Palaszczuk Derailed

Palaszczuk Derailed Over Repair Bill For New Trains

by Ted Sorensen
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By SARAH ELKS, QUEENSLAND POLITICAL REPORTER – The Australian Newspaper

Premier Annastacia Palaszczuk has ordered $100 million be redirected to Queensland manufacturer Downer to fix the state’s new Indian-made trains, in a bid to shore up the super-marginal ALP seat of Maryborough.

The controversial New Generation Rollingstock trains — commissioned by the Newman government in 2012 for $4.4 billion from Canadian company Bombardier— have been used by Labor to attack current Liberal National Party leader and Newman government treasurer Tim Nicholls.

The carriages need to be fixed because people with disabilities cannot use the trains’ hallways or toilets, and the $100m for repairs will be redirected from Bombardier to Downer, based in Maryborough.

But Ms Palaszczuk and Deputy Premier Jackie Trad were unable yesterday to acknowledge Labor’s role in the project’s history, after Downer withdrew from the tender process in 2011 under the Bligh Labor government.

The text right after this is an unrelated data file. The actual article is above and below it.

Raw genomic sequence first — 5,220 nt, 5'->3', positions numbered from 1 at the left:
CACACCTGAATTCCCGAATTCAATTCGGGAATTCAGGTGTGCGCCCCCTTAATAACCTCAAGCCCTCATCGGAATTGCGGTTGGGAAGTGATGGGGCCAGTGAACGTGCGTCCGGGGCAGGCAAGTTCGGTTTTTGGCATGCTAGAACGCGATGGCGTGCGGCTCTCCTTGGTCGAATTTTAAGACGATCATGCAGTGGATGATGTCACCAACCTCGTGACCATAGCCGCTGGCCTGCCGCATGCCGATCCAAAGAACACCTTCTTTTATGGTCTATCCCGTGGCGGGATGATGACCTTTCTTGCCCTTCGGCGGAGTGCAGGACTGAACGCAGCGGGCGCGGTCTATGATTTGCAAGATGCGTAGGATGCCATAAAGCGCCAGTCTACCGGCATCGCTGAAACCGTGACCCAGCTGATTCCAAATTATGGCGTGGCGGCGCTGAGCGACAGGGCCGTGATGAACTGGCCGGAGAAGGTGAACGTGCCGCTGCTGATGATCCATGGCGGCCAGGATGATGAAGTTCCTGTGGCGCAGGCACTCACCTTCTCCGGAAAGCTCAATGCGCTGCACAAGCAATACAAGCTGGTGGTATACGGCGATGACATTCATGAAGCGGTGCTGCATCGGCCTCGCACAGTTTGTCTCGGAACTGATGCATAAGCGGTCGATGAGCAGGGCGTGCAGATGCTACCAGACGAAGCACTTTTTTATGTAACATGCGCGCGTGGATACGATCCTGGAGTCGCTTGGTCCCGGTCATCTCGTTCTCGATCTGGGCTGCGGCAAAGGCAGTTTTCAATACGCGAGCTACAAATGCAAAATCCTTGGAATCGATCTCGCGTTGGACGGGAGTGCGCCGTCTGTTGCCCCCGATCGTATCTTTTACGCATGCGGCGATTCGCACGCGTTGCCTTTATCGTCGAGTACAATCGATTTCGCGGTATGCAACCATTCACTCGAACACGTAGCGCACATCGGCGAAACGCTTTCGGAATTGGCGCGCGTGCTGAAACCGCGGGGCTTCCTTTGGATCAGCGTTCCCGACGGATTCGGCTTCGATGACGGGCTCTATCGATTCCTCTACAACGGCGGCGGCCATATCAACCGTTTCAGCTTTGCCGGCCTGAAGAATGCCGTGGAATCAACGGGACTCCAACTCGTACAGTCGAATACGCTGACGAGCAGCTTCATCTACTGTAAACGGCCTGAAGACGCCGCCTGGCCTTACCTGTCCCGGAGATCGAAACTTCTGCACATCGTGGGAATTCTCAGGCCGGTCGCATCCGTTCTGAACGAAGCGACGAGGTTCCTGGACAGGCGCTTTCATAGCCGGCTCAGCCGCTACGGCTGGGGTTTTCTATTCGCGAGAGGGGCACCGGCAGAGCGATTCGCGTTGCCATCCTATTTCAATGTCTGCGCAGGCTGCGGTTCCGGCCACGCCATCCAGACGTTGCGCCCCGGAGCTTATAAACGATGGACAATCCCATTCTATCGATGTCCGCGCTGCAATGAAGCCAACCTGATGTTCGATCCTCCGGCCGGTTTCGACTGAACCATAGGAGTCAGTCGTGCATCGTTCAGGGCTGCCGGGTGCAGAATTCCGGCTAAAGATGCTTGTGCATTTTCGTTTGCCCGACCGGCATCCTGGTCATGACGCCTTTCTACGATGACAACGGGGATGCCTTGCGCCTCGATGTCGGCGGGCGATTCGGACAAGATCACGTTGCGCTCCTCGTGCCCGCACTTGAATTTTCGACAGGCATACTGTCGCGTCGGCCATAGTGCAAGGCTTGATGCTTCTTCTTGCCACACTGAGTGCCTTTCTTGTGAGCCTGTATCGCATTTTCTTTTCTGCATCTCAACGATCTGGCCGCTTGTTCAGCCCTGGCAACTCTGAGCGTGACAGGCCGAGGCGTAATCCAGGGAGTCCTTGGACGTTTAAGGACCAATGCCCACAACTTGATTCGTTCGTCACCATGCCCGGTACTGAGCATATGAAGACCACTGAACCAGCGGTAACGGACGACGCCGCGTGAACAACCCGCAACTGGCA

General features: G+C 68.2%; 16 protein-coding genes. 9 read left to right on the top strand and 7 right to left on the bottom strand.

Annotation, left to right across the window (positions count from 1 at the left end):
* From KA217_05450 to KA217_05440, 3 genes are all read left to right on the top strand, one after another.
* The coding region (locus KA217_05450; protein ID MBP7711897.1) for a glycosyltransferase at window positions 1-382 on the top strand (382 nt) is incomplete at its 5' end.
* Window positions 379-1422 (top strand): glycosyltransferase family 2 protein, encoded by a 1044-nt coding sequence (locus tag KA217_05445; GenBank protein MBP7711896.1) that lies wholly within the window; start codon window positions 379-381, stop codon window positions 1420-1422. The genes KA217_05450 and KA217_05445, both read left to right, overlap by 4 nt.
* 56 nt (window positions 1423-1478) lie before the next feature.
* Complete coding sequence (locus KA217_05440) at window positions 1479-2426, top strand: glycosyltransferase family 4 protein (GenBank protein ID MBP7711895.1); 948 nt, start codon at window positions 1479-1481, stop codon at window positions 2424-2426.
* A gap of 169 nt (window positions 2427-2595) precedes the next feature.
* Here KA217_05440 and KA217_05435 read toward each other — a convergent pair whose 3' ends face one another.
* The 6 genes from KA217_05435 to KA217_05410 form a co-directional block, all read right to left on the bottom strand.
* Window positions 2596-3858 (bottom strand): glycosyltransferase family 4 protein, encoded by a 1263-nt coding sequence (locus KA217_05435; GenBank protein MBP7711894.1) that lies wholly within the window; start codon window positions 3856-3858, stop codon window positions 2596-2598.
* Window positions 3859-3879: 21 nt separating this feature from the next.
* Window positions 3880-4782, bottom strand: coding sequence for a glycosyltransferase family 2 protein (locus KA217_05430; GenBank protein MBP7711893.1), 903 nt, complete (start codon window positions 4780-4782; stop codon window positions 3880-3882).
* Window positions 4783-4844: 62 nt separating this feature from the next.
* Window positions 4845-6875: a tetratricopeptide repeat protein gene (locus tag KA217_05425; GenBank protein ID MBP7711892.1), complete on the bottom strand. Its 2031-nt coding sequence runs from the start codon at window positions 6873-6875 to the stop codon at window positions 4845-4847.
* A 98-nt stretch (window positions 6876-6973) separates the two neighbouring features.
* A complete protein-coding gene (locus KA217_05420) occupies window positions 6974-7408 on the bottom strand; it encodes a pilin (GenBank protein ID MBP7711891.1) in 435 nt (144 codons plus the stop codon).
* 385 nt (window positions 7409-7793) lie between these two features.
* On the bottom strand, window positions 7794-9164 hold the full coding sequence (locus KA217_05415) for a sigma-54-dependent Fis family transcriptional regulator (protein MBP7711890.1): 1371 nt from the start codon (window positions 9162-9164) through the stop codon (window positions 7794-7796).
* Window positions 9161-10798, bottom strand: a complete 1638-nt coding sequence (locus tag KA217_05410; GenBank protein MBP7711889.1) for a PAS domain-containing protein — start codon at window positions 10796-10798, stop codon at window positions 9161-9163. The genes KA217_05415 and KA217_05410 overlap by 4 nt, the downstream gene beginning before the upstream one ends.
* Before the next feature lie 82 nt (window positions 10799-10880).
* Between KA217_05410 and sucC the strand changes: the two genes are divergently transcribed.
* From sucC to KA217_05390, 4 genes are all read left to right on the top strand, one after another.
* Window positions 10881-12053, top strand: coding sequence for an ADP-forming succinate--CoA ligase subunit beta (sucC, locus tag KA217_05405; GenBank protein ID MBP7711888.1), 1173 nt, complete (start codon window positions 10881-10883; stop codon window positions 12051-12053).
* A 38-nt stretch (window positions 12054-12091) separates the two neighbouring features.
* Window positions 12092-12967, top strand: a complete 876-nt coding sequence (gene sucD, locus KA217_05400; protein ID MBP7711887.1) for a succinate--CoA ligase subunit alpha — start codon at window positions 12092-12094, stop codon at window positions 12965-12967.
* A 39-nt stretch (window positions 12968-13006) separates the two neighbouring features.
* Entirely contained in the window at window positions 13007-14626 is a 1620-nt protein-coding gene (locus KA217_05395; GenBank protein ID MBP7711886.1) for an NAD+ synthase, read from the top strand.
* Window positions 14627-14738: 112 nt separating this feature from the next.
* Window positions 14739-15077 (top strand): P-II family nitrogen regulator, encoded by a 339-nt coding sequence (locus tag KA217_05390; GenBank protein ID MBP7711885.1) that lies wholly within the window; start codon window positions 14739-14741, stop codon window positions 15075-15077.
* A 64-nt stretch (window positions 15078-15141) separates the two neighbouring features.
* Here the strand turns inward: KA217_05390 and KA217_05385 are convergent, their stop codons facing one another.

Downer was in a joint-venture tender with Bombardier to build the new trains, but withdrew in March 2011, when Ms Palaszczuk was transport minister.

Downer’s chief executive at the time, Peter Borden, wrote to staff of the company’s rail division and said the company had decided not to tender to build the Queensland Rail trains.

“In Downer’s view, the terms and conditions of the probity deed relating to the bid and the terms and conditions of the contract itself are too onerous, and the risks borne by the contractor are too great, to proceed with the bid and incur tender costs in excess of $10m,” his March 2011 letter read.

The withdrawal of Downer and Townsville company UGL meant there were no Australian companies vying to build the trains when the Newman government awarded the tender.

Ms Palaszczuk yesterday refused to even acknowledge Downer had pulled out under the Bligh government. “That’s a matter for the company, I don’t know the circumstances of the company, you’d have to ask them,” she said.

When told the company said its withdrawal was partly due to the $10m government tender fee, Ms Palaszczuk denied knowledge and said it was “hypothetical”.

 

“What we know very clearly is the people who signed the contract … for the NGR rolling stock was Tim Nicholls. OK?” Ms Palaszczuk said.

“So it’s hypothetical what happened in the past; that’s a matter for the individual companies. They signed the contract, and now we have to fix up their mess in terms of the modifications.”

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